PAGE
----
At a time where numerous online communities have continuous ‘drama’, Jon Ronson asks in his latest book – So You’ve Been Publicly Shamed – why social media sites such as Twitter are used to call out and shame individuals for their actions. By looking at those who doing the shaming and the shamed, Ronson takes a detailed look into a feeling which has deeply manifested itself online.


For most of the book, Ronson documents the effect public shaming has on the ‘victims’ – from the devastating impact it has on Jonah Lehrer (who misquoted Bob Dylan in a book he wrote) to the minimal impact it had on Max Mosley after the News of the World published a defamatory article about him in 2008. In terms of those who publicly shamed these individuals and others, whilst Jon does report on their own reasons why they did it, I couldn’t help but feel like he didn’t tap into the wider, collective and psychological reason as to why people choose to shame others. Instead, it was more of a case-by-case basis, looking into Sam Biddle’s explanation for playing a part in Justine Sacco‘s shaming, and Michael Moynihan’s reasons for shaming Jonah Lehrer.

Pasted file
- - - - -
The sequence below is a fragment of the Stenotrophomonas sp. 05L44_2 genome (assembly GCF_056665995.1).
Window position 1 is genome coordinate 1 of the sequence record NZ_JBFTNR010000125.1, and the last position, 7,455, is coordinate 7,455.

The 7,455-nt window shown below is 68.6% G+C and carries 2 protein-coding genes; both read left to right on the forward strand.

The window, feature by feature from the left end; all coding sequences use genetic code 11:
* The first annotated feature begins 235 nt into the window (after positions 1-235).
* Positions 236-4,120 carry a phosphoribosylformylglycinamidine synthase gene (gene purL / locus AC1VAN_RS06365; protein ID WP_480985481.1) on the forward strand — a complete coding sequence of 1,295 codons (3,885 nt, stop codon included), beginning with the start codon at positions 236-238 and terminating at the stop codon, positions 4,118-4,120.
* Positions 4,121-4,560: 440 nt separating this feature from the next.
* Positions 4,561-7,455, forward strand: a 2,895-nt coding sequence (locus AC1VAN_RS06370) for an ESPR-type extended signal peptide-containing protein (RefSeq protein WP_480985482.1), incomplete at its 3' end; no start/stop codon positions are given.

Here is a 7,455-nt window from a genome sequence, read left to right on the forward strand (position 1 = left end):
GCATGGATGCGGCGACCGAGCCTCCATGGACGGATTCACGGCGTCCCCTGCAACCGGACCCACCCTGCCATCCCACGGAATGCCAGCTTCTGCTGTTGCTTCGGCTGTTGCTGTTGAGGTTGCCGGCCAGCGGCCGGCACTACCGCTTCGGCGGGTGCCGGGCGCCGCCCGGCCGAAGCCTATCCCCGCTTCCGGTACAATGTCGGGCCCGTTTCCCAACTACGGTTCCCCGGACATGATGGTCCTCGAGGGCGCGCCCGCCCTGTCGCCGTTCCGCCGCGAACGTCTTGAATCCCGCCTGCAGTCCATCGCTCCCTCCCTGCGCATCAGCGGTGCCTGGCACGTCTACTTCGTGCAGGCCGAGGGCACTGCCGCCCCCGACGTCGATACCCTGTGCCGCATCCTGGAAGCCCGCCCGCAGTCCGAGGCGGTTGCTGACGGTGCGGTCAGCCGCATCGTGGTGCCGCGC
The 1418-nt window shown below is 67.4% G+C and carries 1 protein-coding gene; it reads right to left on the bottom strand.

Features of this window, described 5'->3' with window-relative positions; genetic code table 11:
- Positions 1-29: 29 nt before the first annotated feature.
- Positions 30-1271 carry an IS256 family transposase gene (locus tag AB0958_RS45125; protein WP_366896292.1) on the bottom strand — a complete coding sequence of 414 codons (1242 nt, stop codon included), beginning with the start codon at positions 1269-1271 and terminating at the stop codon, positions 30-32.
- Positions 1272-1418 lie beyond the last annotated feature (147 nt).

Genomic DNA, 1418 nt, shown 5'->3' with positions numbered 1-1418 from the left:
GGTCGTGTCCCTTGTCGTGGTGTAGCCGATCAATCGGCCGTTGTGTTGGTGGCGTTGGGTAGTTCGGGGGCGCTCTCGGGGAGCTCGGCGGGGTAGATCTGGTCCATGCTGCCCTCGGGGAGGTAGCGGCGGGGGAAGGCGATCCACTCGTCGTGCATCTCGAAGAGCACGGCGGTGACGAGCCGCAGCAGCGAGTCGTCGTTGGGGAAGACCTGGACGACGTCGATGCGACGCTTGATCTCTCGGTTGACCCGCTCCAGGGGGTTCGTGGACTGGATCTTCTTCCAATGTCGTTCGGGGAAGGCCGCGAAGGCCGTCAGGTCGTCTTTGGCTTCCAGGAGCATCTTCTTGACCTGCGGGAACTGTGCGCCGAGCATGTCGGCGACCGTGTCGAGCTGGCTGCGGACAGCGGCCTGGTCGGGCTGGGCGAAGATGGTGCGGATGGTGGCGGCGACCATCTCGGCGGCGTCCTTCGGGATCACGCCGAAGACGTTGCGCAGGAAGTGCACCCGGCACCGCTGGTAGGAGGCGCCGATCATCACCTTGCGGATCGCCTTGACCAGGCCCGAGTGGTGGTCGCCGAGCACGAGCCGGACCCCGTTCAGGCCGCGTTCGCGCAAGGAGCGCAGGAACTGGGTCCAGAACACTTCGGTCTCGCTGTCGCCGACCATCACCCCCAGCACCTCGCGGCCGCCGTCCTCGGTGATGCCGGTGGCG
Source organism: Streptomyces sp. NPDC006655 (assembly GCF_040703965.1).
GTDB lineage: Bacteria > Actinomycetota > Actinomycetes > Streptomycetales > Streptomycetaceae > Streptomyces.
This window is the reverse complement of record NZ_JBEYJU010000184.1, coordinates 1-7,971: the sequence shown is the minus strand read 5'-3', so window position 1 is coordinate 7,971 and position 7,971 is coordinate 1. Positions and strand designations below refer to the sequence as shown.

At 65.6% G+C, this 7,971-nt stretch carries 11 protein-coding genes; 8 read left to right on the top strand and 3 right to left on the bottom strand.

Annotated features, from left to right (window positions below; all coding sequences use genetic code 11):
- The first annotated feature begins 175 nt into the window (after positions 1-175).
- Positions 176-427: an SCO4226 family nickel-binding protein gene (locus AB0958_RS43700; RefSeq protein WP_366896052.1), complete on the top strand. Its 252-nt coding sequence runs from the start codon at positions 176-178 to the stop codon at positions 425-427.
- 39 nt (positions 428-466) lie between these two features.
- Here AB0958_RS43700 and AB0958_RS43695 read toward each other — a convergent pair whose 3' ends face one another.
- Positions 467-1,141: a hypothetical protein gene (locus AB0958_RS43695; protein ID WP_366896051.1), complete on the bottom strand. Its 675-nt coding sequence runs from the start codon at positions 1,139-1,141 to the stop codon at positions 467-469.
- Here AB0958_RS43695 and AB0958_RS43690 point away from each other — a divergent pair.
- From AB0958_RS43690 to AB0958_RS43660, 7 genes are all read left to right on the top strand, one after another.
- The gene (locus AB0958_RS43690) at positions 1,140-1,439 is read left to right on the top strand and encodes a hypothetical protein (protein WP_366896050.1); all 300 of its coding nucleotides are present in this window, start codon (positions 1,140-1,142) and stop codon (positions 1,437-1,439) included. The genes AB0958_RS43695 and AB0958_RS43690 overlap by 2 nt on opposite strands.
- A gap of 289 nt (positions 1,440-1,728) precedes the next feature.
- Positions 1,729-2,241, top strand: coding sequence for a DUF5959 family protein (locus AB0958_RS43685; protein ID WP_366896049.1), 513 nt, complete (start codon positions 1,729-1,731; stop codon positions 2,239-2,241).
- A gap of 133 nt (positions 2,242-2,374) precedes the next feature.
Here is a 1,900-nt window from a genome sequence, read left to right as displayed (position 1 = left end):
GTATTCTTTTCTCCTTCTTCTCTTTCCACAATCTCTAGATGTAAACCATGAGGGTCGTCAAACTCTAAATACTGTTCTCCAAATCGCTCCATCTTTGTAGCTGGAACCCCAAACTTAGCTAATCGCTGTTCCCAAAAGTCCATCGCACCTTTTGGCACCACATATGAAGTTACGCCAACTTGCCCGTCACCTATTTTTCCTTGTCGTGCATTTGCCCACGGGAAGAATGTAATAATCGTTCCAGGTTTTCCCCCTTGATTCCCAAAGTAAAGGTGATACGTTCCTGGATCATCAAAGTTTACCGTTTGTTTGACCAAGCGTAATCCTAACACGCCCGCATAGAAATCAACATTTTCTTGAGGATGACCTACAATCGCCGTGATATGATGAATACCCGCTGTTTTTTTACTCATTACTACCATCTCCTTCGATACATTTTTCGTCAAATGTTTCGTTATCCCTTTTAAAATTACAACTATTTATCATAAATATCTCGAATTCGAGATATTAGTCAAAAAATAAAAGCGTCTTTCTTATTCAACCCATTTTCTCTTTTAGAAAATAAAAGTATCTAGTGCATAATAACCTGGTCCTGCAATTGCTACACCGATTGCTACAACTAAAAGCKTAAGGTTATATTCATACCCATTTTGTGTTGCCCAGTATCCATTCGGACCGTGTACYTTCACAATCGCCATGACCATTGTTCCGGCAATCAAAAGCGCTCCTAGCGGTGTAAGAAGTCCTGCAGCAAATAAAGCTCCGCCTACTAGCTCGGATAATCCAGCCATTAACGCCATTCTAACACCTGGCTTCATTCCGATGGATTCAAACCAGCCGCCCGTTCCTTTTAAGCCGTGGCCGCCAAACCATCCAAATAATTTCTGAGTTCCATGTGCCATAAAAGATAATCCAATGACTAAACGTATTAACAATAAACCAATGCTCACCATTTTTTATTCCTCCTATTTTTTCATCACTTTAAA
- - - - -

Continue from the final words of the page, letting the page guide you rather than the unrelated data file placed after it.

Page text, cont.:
That being said, the majority of the book focussed on the many ways someone can cope with public shaming, and these parts were the most enjoyable and interesting. It was the sections about and Brad Blanton’s ‘Radical Honesty’ which gave an intriguing insight into those running a business around the shame industry. Then there were chapters about Philip Zambardo’s prison study and Gustave Le Bon’s research which offered a psychological insight into the topic – something which I hoped would be explored further in the book.

This was the first Jon Ronson book I had read, and I love how thought-provoking the book was as a whole. Something I came to respect was how he gave such an in-depth investigation into a topic, whilst leaving some questions unanswered. So You’ve Been Publicly Shamed is an enjoyable novel, at a time where public shaming is definitely a trending topic.

What do you think about online drama and public shaming? Are you scared of sites such as Twitter in case of being called out or ‘shamed’? Comment below!